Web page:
Monday, August 3, 2015

Mastagni Holstedt, APC Protects Retirement Rights in the Court of Appeal

Mastagni Holstedt, APC filed an amicus brief with the California Second Appellate District, Division One. At issue are adjustable retirement health subsidies under the City of Los Angeles’ retirement system. In 2006, the City of Los Angeles passed an ordinance which allowed the Board of the Los Angeles Fire and Police Pension System to provide an adjustable retirement health subsidy. This adjustable rate would allow the City to increase contributions as costs increased over time.

However, in 2011, the City of Los Angeles passed an ordinance freezing future increases to the subsidy. Los Angeles employee organizations brought suit alleging this violated their vested right to a variable subsidy. The trial court agreed and ordered the City to increase the subsidy pursuant to the 2006 ordinance.

The City appealed the decision arguing it had plenary authority to modify the pension subsidy as it was a type of “employee compensation.” In its brief, Mastagni Holstedt, APC argues a pension subsidy is not salary, but is instead a vested benefit. The California courts have already held on numerous occasions a pension benefit, once vested, cannot be revoked. The California Constitution’s Contracts Clause prohibits such an action. Thus, the City cannot arbitrarily revoke a benefit by reforming it as “employee compensation.”

Mastagni Holstedt, APC thanks the employee organizations who joined the firm in fighting back against the destruction of employee benefits.  Mastagni Holstedt attorneys David E. Mastagni, Isaac S. Stevens, and Ian B. Sangster represent the amici in the matter.

Thursday, July 30, 2015

California Public Safety Labor Blog Nominated for Best Legal Blog Award

Mastagni Holstedt, APC's California Public Safety Labor Blog has been nominated for the award of Best Legal Blog by the Expert Institute. Currently, the contest is accepting nominations for blogs for the contest. The more nominations the blog receives the greater its chance of making it to the voting rounds. We need your support in nominating our blog for this contest. Please visit the Expert Institute's website and nominate this blog for consideration. The deadline to submit nominations is August 21, 2015. Your support is what allows us to provide top quality legal information to thousands of public servants in California.

The Expert Institute is a New York based networking legal site that connects practitioners to expert witnesses. Their company is founded around the 21st century ideal that knowledge is power.

Thursday, July 16, 2015

U.S. Supreme Court Strikes Down Law Allowing Police to Search Hotel Registries

On June 22, 2015, the U.S. Supreme Court held in City of Los Angeles v. Patel that police searches can no longer be conducted on hotel and motel registries without a warrant absent consent or exigent circumstances. The case considered the constitutionality of Los Angeles Municipal Code 41.49. The Code stated all hotel and motel operators shall make their records available to any officer of the Los Angeles Police Department for inspection at any time. If operators failed to turn over these records, they could be charged with a misdemeanor. A group of motel operators and lodging associations challenged the law, asserting such searches were unreasonable under the Fourth Amendment.

The U.S. Supreme Court ultimately held searches without warrants of hotel and motel registries are unconstitutional absent consent or exigent circumstances. The Court stated the subject of a hotel registry search must be afforded the opportunity to obtain pre-compliance review before a neutral decision maker.

The Supreme Court outlined several ways an officer may search hotel registries absent a special need or consent from the operator. First, an officer could serve the hotel operator with an administrative subpoena, allowing the hotel operator an opportunity to challenge the subpoena in front of a judge before suffering any penalties for refusing to comply. An officer also could apply for a warrant. Additionally, if officers fear the destruction of the records while awaiting an available judge, they are permitted to guard the registry until a hearing could occur.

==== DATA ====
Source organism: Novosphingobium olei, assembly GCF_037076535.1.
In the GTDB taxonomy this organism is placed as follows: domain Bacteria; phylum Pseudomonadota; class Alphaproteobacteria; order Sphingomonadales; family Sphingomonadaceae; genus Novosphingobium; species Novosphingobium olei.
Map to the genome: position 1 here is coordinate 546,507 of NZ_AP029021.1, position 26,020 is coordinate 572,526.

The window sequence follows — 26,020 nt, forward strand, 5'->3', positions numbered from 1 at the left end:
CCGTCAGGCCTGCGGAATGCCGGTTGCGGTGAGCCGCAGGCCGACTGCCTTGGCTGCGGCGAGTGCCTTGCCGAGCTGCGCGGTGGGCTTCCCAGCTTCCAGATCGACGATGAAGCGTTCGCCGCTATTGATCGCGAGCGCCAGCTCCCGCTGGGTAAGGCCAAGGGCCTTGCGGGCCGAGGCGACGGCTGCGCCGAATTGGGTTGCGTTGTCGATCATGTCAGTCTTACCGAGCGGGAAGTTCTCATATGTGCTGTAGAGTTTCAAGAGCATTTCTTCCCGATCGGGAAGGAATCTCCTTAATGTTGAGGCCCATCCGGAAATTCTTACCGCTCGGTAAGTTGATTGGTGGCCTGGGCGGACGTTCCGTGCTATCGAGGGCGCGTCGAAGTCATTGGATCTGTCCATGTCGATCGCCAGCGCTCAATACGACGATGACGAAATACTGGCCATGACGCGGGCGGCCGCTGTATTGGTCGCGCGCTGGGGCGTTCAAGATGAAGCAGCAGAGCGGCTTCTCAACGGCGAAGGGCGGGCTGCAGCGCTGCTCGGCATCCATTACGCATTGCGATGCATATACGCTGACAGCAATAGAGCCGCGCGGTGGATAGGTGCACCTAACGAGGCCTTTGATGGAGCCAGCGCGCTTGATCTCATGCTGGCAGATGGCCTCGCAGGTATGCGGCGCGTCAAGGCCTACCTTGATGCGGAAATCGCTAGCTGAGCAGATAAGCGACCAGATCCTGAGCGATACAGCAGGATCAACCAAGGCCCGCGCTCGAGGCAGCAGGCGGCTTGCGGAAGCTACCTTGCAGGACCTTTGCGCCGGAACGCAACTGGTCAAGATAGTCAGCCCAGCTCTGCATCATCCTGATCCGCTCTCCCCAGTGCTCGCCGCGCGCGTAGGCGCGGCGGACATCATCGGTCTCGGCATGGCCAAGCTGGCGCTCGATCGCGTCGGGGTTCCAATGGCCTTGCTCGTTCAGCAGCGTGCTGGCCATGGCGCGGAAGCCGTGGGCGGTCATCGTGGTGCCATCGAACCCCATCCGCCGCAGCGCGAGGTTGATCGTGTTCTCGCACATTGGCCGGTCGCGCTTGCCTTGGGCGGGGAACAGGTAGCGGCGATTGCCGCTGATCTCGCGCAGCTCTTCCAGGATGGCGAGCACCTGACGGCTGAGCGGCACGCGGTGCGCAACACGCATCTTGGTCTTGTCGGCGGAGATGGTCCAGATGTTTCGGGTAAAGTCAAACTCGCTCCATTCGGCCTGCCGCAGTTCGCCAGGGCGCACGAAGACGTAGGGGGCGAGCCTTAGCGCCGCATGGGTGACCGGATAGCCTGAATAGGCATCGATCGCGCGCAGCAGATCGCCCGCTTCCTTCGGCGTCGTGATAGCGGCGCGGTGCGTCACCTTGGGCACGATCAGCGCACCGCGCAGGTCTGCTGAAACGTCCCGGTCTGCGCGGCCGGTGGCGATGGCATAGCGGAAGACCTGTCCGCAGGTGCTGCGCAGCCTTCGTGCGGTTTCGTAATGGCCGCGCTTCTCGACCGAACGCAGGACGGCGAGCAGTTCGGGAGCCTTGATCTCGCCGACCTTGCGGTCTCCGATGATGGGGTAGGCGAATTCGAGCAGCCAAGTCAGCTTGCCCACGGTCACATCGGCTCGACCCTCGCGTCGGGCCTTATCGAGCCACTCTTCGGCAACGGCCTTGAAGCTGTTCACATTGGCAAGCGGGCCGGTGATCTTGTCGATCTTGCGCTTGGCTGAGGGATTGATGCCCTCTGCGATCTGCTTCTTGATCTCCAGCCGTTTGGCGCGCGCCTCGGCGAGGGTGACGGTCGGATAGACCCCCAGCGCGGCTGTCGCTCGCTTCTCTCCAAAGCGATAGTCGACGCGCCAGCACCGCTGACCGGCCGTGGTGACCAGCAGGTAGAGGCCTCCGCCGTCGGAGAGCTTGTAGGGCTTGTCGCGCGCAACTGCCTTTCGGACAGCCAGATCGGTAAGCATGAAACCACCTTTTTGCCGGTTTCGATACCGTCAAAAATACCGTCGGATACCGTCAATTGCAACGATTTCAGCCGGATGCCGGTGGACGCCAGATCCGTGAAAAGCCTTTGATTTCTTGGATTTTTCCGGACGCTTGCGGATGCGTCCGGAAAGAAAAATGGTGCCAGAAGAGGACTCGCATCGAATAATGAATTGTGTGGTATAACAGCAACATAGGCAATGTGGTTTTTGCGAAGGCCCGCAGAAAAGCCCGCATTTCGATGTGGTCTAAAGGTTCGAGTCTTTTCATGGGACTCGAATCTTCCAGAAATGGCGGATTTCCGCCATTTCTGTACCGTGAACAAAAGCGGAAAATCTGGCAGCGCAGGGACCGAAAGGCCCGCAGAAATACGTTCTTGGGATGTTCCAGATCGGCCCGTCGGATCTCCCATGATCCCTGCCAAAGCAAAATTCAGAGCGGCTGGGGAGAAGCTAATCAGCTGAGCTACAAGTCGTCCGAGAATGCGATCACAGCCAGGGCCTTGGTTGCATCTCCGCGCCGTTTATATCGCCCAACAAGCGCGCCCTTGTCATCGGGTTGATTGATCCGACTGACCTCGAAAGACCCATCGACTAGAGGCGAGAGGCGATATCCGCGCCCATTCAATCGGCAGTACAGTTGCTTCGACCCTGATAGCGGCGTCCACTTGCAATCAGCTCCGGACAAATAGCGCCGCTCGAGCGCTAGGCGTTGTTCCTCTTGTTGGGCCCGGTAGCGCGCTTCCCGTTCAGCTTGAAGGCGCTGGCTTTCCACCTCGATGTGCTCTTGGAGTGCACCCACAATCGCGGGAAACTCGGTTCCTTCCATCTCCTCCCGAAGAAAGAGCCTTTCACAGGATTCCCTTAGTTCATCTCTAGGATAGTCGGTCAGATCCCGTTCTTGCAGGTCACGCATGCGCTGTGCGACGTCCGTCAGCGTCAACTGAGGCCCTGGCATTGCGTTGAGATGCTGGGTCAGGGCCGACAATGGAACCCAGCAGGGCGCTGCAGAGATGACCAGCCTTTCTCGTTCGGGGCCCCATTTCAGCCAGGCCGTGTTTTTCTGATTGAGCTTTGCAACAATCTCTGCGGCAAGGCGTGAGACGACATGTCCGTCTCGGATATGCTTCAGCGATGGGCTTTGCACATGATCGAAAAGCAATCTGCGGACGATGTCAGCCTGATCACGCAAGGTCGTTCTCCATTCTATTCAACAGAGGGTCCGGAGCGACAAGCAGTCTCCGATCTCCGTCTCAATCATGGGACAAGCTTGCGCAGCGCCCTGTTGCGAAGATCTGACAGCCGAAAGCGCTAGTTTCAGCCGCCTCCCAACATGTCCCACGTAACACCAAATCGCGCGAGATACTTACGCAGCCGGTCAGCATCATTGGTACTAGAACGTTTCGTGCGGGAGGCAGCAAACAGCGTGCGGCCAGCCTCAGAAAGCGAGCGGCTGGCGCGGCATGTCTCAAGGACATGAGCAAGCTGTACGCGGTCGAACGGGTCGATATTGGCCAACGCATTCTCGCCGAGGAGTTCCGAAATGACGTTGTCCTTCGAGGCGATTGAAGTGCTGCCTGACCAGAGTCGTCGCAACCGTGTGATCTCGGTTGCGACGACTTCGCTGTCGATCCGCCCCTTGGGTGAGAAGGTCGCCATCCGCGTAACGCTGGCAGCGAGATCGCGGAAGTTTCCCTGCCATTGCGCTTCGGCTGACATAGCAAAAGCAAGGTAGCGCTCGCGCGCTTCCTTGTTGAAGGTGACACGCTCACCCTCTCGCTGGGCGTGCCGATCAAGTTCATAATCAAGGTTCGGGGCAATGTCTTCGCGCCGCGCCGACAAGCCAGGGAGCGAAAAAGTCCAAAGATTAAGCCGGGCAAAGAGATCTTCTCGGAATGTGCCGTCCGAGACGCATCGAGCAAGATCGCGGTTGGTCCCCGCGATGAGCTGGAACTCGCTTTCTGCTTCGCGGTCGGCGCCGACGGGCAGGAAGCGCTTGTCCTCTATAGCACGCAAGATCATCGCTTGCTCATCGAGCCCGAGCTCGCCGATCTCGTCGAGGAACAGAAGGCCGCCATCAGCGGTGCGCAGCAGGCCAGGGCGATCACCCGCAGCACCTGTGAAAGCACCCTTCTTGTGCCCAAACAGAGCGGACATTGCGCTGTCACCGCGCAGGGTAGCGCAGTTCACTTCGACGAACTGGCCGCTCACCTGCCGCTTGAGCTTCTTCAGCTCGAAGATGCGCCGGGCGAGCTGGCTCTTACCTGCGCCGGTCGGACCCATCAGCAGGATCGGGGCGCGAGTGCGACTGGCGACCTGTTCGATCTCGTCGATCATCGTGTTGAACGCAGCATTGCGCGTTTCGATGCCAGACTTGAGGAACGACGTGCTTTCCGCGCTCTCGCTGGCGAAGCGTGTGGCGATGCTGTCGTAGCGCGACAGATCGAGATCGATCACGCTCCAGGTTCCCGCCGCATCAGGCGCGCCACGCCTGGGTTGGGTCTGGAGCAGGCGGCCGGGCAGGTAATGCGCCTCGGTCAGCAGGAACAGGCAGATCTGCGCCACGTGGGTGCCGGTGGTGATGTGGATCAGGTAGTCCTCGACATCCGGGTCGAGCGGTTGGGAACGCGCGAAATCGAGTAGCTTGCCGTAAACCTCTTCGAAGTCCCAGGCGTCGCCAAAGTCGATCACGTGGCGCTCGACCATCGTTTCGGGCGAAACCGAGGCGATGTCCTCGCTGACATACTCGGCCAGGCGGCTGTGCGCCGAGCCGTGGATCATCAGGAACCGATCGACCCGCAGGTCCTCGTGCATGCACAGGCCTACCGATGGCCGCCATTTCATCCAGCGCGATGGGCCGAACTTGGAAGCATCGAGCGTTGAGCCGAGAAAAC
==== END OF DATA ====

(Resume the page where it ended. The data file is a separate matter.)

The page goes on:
Monday, July 6, 2015

California Supreme Court Clarifies Pitchess Process Protects Officer Privacy

On July 6, 2015, the California Supreme Court reversed the Court of Appeal to protect the confidentiality of peace officers' personnel files.  In People v. The Superior Court of San Francisco County, the Supreme Court held District Attorneys offices must file Pitchess motions to review personnel files, ending attempts by some DAs offices to have unfettered access to officers' private information.

Evidence Code section 1043 and 1045 regulate access to peace officers' personnel files in California. The sections make peace officers' personnel files preemptively confidential, but permit parties that have a reason to believe the personnel records contain information material to a case to file what's typically called a Pitchess motion, to gain access to relevant parts of a file.  If party makes a preliminary showing, a judge reviews potentially relevant portions of the file and decides if they are material to the case and must be turned over.

This process applies in criminal cases, but also civil and administrative cases.  In criminal cases, another feature of this process is a prosecutor's duties under Brady v. Maryland.  Under that case, a prosecutor must disclose information that may help a criminal defendant in court.

In San Francisco, the Police Department had a Brady policy that took into account officer privacy and prosecutors' Brady obligations.  Under the policy, the Department had a Brady committee consider potential Brady issues, permitted comment by the affected employee, and made a recommendation to Chief, who decided whether to inform the DA.  The DA then had to file a Pitchess motion to access relevant portions of the officer's file.

But recently, some DAs claimed their Brady duty is so broad that they are entitled to unfettered access to peace officers' personnel files so they can decide what to give criminal defendants.  In this case, the trial court and the Court of Appeal agreed with this conclusion.

The Court of Appeal held prosecutors could access peace officer personnel records without filing a Pitchess motion for two reasons.  First, it concluded disclosing peace officers’ personnel records to the DA did not count as a “disclosure” within the meaning of the statute.  Second, the Court interpreted an exception to the Pitchess process about “investigations” to apply any time a criminal defendant filed a Pitchess motion.  The Supreme Court disagreed with this reasoning.

The Supreme Court noted the Pitchess process balances officers’ privacy with the needs of prosecutors to perform their duties under Brady.  It found the limited exception allowing direct access showed the Legislature did not intend DAs to have direct access under normal circumstances.  Second, Supreme Court disagreed the argument a Pitchess motion triggers a DA’s right to investigate an officer.  The Court defended peace officers noting, “A police officer does not become the target of an investigation merely by being a witness in a criminal case.”  The Supreme Court explained the exception applied, instead, to cases where the DA needs to do a criminal investigation of the officer’s own conduct.